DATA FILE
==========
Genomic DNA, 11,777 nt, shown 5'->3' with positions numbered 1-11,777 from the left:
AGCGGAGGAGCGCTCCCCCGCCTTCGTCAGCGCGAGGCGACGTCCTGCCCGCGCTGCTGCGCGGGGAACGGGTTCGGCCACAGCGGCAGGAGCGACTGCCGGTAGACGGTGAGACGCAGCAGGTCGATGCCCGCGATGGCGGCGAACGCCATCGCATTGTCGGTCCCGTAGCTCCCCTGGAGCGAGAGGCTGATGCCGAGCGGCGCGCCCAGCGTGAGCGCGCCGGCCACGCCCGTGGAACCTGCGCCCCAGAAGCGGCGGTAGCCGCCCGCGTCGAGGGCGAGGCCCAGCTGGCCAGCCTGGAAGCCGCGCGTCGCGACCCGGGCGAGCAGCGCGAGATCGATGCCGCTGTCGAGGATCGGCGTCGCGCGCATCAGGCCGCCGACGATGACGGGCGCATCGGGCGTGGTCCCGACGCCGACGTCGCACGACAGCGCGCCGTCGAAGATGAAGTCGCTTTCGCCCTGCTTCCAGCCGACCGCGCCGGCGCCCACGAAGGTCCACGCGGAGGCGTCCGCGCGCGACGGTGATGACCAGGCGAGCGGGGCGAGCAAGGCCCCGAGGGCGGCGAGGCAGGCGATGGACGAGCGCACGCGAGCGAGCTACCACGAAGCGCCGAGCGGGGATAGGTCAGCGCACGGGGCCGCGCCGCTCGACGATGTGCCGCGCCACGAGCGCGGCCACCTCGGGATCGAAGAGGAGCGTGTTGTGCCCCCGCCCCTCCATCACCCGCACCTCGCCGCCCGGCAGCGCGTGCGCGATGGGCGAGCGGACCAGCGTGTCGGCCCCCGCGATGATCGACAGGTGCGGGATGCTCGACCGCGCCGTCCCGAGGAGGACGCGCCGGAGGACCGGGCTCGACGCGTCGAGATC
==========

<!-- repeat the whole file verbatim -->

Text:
Genomic DNA, 11,777 nt, shown 5'->3' with positions numbered 1-11,777 from the left:
AGCGGAGGAGCGCTCCCCCGCCTTCGTCAGCGCGAGGCGACGTCCTGCCCGCGCTGCTGCGCGGGGAACGGGTTCGGCCACAGCGGCAGGAGCGACTGCCGGTAGACGGTGAGACGCAGCAGGTCGATGCCCGCGATGGCGGCGAACGCCATCGCATTGTCGGTCCCGTAGCTCCCCTGGAGCGAGAGGCTGATGCCGAGCGGCGCGCCCAGCGTGAGCGCGCCGGCCACGCCCGTGGAACCTGCGCCCCAGAAGCGGCGGTAGCCGCCCGCGTCGAGGGCGAGGCCCAGCTGGCCAGCCTGGAAGCCGCGCGTCGCGACCCGGGCGAGCAGCGCGAGATCGATGCCGCTGTCGAGGATCGGCGTCGCGCGCATCAGGCCGCCGACGATGACGGGCGCATCGGGCGTGGTCCCGACGCCGACGTCGCACGACAGCGCGCCGTCGAAGATGAAGTCGCTTTCGCCCTGCTTCCAGCCGACCGCGCCGGCGCCCACGAAGGTCCACGCGGAGGCGTCCGCGCGCGACGGTGATGACCAGGCGAGCGGGGCGAGCAAGGCCCCGAGGGCGGCGAGGCAGGCGATGGACGAGCGCACGCGAGCGAGCTACCACGAAGCGCCGAGCGGGGATAGGTCAGCGCACGGGGCCGCGCCGCTCGACGATGTGCCGCGCCACGAGCGCGGCCACCTCGGGATCGAAGAGGAGCGTGTTGTGCCCCCGCCCCTCCATCACCCGCACCTCGCCGCCCGGCAGCGCGTGCGCGATGGGCGAGCGGACCAGCGTGTCGGCCCCCGCGATGATCGACAGGTGCGGGATGCTCGACCGCGCCGTCCCGAGGAGGACGCGCCGGAGGACCGGGCTCGACGCGTCGAGATC